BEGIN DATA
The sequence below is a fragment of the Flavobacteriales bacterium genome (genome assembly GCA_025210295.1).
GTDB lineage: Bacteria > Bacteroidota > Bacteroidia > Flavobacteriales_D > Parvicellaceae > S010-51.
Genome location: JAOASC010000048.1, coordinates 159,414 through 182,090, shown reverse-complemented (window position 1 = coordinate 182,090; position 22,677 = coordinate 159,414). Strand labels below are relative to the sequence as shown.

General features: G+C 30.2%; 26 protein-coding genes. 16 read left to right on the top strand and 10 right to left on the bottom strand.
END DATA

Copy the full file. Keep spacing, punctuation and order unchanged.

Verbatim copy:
The sequence below is a fragment of the Flavobacteriales bacterium genome (genome assembly GCA_025210295.1).
GTDB lineage: Bacteria > Bacteroidota > Bacteroidia > Flavobacteriales_D > Parvicellaceae > S010-51.
Genome location: JAOASC010000048.1, coordinates 159,414 through 182,090, shown reverse-complemented (window position 1 = coordinate 182,090; position 22,677 = coordinate 159,414). Strand labels below are relative to the sequence as shown.

General features: G+C 30.2%; 26 protein-coding genes. 16 read left to right on the top strand and 10 right to left on the bottom strand.